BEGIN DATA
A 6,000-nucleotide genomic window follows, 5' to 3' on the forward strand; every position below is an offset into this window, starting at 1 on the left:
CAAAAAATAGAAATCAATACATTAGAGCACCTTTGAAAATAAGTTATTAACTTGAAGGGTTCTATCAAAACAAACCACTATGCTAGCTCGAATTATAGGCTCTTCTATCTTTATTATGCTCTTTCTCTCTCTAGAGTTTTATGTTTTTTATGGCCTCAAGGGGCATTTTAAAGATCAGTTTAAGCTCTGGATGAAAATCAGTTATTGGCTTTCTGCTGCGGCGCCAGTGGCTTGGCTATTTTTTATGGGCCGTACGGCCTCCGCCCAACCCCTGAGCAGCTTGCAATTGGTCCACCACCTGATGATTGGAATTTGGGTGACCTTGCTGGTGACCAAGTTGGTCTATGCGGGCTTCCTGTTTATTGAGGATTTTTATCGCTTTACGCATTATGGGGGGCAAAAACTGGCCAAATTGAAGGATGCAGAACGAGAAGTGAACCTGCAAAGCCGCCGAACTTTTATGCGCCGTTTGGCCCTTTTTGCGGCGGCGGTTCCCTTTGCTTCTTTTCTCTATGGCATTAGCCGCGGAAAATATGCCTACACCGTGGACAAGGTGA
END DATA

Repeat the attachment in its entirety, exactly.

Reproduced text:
A 6,000-nucleotide genomic window follows, 5' to 3' on the forward strand; every position below is an offset into this window, starting at 1 on the left:
CAAAAAATAGAAATCAATACATTAGAGCACCTTTGAAAATAAGTTATTAACTTGAAGGGTTCTATCAAAACAAACCACTATGCTAGCTCGAATTATAGGCTCTTCTATCTTTATTATGCTCTTTCTCTCTCTAGAGTTTTATGTTTTTTATGGCCTCAAGGGGCATTTTAAAGATCAGTTTAAGCTCTGGATGAAAATCAGTTATTGGCTTTCTGCTGCGGCGCCAGTGGCTTGGCTATTTTTTATGGGCCGTACGGCCTCCGCCCAACCCCTGAGCAGCTTGCAATTGGTCCACCACCTGATGATTGGAATTTGGGTGACCTTGCTGGTGACCAAGTTGGTCTATGCGGGCTTCCTGTTTATTGAGGATTTTTATCGCTTTACGCATTATGGGGGGCAAAAACTGGCCAAATTGAAGGATGCAGAACGAGAAGTGAACCTGCAAAGCCGCCGAACTTTTATGCGCCGTTTGGCCCTTTTTGCGGCGGCGGTTCCCTTTGCTTCTTTTCTCTATGGCATTAGCCGCGGAAAATATGCCTACACCGTGGACAAGGTGA